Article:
August 15 Through September-Give Back Where it Counts Back Program at Mahwah ACME

August-Give Back Where it Counts Back Program at Mahwah ACME

 

 

Mahwah Museum Society Inc. Celebrates Selection as an ACME GIVE BACK WHERE IT COUNTS Reusable Bag Program Beneficiary. Mahwah Museum has been selected as
a beneficiary of the ACME GIVE BACK WHERE IT COUNTS Reusable Bag Program from August 15 through the entire month of September.

The ACME GIVE BACK WHERE IT COUNTS Reusable Bag Program, which launched in August 2018, is a reusable bag program that facilitates community support with the goal to
make a difference in the communities where shoppers live and work.

We were selected as the August-September beneficiary of the program by store leadership at the ACME located in Mahwah. Mahwah Museum Society Inc. will receive a $1 donation every time the $3.00 reusable GIVE BACK WHERE IT COUNTS Bag is purchased at this location during August, unless otherwise directed by the customer through the Giving Tag attached to the bag.

We will use these funds to continue to mount new exhibits, to arrange for lectures and gallery talks and to create even more joy for children of all ages at the Donald Cooper Model RR. The funds will also allow us to continue to collect and archive the story of Mahwah and the surrounding community.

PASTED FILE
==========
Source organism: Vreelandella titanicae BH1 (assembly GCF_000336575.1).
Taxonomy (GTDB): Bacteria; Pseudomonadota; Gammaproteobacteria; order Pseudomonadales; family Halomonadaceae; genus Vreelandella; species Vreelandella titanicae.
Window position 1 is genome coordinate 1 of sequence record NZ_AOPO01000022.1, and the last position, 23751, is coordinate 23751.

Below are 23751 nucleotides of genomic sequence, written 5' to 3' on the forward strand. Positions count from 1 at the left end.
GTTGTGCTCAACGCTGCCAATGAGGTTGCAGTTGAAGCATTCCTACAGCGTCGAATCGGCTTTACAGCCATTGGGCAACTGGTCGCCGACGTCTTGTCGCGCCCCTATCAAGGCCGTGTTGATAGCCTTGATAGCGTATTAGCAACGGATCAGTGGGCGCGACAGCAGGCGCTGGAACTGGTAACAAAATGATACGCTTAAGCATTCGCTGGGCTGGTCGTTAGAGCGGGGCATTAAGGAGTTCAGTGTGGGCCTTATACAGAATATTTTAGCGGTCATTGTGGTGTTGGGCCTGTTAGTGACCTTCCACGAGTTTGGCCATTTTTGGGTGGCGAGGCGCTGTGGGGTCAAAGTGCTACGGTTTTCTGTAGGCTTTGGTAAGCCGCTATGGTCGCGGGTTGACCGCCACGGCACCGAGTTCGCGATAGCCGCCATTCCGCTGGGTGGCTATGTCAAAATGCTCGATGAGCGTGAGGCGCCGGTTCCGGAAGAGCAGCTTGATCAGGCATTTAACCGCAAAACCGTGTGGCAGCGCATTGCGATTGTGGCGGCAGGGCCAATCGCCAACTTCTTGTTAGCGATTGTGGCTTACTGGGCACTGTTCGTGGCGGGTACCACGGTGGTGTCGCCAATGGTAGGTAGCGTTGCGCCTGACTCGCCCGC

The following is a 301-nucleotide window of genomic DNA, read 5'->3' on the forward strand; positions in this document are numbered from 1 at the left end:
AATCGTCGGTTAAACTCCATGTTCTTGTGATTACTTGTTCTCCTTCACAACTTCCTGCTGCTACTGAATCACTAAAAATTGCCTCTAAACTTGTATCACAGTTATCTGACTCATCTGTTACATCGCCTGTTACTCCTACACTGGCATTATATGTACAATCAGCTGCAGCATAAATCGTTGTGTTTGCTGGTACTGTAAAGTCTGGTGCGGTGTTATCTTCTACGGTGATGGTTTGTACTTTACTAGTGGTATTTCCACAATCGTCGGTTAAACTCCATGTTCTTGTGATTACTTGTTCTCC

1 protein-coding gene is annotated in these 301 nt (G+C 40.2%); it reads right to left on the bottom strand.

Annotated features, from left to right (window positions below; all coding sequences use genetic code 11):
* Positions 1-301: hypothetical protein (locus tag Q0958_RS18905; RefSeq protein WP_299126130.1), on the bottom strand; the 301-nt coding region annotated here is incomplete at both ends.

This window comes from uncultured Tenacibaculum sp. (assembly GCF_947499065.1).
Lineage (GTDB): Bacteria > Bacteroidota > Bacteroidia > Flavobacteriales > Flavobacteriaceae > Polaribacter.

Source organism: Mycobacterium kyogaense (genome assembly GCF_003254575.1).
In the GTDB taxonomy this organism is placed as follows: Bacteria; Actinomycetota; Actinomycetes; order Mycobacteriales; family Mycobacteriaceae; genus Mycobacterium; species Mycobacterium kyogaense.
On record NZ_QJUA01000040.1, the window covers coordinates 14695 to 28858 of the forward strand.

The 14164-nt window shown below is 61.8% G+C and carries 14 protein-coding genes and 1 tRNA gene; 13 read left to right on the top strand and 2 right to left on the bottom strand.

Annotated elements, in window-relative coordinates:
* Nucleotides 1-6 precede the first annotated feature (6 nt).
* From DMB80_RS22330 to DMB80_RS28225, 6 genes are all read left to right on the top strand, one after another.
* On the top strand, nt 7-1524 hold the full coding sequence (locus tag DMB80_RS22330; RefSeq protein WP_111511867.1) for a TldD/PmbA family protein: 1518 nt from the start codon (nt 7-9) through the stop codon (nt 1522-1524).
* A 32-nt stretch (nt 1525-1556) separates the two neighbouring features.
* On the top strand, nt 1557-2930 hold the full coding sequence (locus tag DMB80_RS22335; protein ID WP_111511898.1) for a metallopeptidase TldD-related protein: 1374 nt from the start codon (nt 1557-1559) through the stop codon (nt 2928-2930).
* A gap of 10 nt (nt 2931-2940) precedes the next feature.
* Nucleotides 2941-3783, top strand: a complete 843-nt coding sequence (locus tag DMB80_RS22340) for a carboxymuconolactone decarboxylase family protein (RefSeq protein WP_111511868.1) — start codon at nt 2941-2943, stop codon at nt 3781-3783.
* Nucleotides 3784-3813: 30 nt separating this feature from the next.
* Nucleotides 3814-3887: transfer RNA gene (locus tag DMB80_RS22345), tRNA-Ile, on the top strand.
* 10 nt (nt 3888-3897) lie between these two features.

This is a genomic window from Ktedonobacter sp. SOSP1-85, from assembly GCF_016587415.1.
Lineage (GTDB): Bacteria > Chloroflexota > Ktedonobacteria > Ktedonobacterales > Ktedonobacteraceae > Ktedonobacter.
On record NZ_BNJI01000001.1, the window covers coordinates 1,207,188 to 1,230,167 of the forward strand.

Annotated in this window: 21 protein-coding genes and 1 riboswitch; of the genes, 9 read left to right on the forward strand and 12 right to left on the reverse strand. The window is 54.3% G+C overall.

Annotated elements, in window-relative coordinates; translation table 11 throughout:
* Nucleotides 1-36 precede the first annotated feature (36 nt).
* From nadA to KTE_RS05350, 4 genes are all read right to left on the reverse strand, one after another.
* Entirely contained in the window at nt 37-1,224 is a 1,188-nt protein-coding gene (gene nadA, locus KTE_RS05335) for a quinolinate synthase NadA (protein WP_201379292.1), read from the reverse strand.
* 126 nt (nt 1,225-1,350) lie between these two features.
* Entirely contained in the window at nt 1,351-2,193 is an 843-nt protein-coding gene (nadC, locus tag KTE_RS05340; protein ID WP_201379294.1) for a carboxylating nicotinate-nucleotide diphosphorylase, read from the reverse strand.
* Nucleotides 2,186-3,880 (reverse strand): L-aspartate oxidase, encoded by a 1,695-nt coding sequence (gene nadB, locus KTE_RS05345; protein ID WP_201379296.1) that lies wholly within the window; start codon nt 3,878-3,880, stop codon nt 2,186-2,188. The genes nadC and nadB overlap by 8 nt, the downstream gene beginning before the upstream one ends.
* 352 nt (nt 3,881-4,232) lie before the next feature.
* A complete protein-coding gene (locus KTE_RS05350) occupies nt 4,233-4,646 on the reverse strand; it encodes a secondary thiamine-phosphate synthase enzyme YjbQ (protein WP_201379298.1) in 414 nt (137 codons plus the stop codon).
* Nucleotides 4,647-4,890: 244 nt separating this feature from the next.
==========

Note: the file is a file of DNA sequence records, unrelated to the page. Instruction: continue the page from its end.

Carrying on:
For more information on the ACME GIVE BACK WHERE IT
COUNTS Reusable Bag Program, visit
acme.bags4mycause.com

Donald Cooper Model RR CLOSED for Summer!

The Donald Cooper Model Railroad is now CLOSED for the Summer, and will reopen in September 2019

 

 

Admission to the DCMRR is included with admission to the museum. Admission is $5.00 for non-members 17+, members and children are free.

**Please note: We CAN NOW process credit or debit cards inside the museum.***

Get on board with the Donald Cooper Model Railroad!  A four-level-high, DDC- controlled model train layout  has something for every size, child or adult.  The layout honors the importance of the railroad in Mahwah’s development and history!

The Donald Cooper Model Railroad continues to entertain children of all ages with seven trains running at a time. Adults and children delight as they watch over the four layers of the railroad, seeing the many wonderful things that are made possible only by the assistance of trains! As the passenger cars make their way through the Amtrak stops and the subway stations, and mine workers wait for their lumber load to arrive, thirty-car coal trains take large sweeping curves as they climb the grades of the two-track main mahwah5mahwah2line!